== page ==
Arriving at the tail-end of the minimal era, ‘Raw Sweat’ was symbolic of a time when the public was growing weary of boring, soulless, insipid electronic music. Full of wild drums and furious energy, it was a track that ignited the floor like few others at the time, with everyone from Steve Lawler to Carl Cox placing it on heavy rotation.
Released on Solomun’s Diynamic label, it also proved the catalyst for a period of rich success for involved parties. From here, Uner set off on a purple patch that proved beyond any doubt that he was no one-trick pony. Tracks like ‘Baby Allfunk’ and ‘Sol’ compounded the point (and highlighted his eclecticism), while remixes for the likes of Pleasurekraft proved he’s just as adept in that domain also.
While the album has undoubtedly been a long time coming, it’s also further indication of the producer’s measured approach to his music. And much like all the best artists, Uner is constantly at pains to challenge himself further and evolve his sound.
The next few months look typically busy, with Uner currently in the process of starting a new, as-yet-unnamed label, as well as a “100% new live show” which promises to better anything that he’s brought on to the stage before. With regards to the live set, Uner has promised us that it’ll break even more new ground for him music-wise.
And as you might have anticipated by now, he’s not one to take half measures where his music is concerned. “The live show is not easy, because you have to develop a lot of things and be comfortable with it all. I don’t want it to be a typical show and I’m happy to be patient with it, so loading up Ableton and playing off two controllers isn’t really something that interests me.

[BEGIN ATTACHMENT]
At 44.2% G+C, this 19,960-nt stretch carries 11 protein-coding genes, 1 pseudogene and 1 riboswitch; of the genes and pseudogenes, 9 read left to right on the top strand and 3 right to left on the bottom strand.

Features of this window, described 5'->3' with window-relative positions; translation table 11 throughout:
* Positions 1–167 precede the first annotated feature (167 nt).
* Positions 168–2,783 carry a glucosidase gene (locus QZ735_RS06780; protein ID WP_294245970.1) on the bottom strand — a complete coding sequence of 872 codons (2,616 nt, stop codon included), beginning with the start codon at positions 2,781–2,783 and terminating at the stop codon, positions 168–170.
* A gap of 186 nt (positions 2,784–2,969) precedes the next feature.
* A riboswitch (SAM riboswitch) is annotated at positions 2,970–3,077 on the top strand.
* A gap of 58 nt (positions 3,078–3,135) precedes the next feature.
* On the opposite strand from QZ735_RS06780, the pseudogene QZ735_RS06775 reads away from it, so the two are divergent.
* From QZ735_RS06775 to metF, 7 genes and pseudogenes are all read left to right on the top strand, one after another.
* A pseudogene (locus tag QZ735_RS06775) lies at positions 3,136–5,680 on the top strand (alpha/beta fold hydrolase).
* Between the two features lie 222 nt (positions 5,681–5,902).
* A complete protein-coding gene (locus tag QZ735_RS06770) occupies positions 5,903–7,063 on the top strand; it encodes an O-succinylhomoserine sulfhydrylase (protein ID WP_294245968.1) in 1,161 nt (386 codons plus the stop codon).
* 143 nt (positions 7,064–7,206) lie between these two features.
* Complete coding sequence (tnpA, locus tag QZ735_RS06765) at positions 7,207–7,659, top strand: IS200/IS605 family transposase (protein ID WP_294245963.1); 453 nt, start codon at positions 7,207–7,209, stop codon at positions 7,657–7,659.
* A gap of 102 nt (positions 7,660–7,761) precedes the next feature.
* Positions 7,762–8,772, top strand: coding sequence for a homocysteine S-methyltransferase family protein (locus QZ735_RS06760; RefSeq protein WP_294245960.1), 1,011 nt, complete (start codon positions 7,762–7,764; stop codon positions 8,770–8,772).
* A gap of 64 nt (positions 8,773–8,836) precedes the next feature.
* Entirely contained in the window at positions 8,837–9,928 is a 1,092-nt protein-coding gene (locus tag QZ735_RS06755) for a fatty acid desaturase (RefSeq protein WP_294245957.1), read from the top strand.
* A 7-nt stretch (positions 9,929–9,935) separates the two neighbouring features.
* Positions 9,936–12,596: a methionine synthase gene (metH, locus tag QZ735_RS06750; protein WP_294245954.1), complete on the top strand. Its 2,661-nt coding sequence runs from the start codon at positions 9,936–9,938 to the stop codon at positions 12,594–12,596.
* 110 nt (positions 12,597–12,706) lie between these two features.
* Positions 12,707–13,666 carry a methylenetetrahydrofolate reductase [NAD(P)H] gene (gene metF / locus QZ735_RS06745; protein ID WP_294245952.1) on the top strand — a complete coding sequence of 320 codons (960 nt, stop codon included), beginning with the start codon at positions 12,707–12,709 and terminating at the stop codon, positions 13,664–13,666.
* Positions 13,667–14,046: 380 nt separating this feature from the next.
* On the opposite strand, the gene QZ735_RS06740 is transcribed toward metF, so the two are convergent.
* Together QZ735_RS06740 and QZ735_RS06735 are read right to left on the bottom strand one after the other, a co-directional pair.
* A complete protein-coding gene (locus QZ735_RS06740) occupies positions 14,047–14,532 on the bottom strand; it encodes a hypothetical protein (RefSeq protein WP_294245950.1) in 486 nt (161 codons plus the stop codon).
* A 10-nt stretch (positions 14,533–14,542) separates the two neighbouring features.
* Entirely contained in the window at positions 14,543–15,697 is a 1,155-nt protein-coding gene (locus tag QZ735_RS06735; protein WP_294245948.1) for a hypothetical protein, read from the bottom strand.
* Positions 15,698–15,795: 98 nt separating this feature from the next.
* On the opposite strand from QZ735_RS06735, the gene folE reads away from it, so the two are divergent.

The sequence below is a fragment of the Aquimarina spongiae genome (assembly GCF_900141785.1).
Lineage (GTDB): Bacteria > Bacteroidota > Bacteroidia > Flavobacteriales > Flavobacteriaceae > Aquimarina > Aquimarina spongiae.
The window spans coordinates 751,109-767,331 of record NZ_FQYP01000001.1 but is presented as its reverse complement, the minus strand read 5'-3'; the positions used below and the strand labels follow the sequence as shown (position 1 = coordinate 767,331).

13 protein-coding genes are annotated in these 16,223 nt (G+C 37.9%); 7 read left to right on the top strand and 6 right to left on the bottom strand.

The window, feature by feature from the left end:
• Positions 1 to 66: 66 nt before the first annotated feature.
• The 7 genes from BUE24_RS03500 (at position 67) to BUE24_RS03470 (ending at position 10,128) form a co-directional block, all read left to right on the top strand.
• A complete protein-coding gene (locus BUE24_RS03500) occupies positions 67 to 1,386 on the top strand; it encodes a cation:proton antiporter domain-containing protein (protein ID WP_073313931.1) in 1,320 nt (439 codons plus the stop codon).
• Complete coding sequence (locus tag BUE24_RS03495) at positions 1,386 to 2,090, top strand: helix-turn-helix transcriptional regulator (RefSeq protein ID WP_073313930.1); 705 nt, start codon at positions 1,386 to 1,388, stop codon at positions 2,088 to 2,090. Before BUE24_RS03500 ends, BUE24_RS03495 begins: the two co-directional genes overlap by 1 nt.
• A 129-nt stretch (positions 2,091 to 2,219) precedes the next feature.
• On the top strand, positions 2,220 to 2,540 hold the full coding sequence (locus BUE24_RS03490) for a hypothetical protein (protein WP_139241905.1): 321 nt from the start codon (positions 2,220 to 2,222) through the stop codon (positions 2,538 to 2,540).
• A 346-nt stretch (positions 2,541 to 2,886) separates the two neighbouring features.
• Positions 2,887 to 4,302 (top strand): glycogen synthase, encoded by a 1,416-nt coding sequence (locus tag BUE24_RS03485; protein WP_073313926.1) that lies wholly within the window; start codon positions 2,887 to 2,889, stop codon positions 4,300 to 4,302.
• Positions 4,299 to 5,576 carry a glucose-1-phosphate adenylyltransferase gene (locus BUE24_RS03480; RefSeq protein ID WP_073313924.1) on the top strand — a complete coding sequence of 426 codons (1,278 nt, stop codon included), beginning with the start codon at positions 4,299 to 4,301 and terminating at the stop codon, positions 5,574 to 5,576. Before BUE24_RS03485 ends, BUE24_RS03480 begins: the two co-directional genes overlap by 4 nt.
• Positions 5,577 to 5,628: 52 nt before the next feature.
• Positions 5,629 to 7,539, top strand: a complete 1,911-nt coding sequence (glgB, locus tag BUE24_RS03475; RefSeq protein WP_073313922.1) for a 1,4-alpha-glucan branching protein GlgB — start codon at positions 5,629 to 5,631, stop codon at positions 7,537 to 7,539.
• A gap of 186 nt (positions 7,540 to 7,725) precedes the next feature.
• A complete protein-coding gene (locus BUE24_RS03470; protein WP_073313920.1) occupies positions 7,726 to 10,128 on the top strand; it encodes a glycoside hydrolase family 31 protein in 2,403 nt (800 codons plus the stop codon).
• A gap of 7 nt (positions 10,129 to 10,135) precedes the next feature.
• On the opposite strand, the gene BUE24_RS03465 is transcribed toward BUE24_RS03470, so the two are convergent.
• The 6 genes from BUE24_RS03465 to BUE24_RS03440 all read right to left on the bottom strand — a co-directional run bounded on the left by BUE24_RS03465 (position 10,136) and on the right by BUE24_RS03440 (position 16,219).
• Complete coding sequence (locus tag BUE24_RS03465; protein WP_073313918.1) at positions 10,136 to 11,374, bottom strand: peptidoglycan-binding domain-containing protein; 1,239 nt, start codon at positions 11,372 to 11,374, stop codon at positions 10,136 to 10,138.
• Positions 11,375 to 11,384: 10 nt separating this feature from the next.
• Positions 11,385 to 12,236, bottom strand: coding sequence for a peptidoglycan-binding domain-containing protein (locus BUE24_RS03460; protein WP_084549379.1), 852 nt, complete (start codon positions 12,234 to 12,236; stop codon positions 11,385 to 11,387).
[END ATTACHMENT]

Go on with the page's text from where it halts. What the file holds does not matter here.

When I was 15, I was playing solely with hardware. And for me, that’s the future of my live set: to go back to my roots.”
But what does he attribute all his recent success to? In typically outspoken fashion, Uner tells us “I think the biggest thing about this industry is picking the right choices. Family or dinner? Music or family? Dinner or studio.
I’ve no problem with people drinking, for example, but for me, I’d rather ignore the after-party so I’m fully focused for my gig the day after. If people are paying money to see me perform, I want them to know that I’m putting 100% into what I do”.
One man who definitely shares a similar ethos to Uner is Carl Cox, the self-styled King of Clubs who first drafted the Spaniard over to Ibiza — and specially, Space — way back in 2009. “Carl really believed in me, and I owe him a lot for that.
In Space, I was always playing before Carl during my first season here, and that was a DJing experience that you can’t really get anywhere else. I did five sessions that year and it was always packed, which was really great for my progression as an artist.”
Now that he’s conquered Space and reached an almost unparalleled level of success for a Spanish artist, we’re curious to discover what keeps Uner on his toes. With 'Tune 432' finding a home on Diynamic, for instance, Uner views it as the “completion of a circle” which started in earnest all those years ago.
Having fully established himself as an artist under the banner of the Hamburg imprint, he’s set to pop up on other labels soon, with the seminal Visionquest label amongst those set to prove a medium to his talents over the next few months.
Back to Ibiza, and Uner’s season looks to be just as hectic as ever, with appearances at Ushuaia for Ants and a series of gigs at Space amongst his impending plans. Even so, he hasn’t always been smitten with the island and admits that before he came here, he saw it as a “sort of commercial place where DJs come to play and to party and then go home”.
“I never thought for a moment that I’d be given the freedom to do as I please musically, but the fact that I have is what’s worked in my favour. So my advice to somebody starting out is this: don’t try too hard, express yourself and don’t repeat somebody else’s story.”
In this increasingly cutthroat and competitive world, Uner acts as a timely reminder that hard work — and dedication to your craft — are still very much a solid basis for success.
Catch Uner at DJ Mag Sessions at London's Ministry of Sound on 5th July. Tickets are only £10!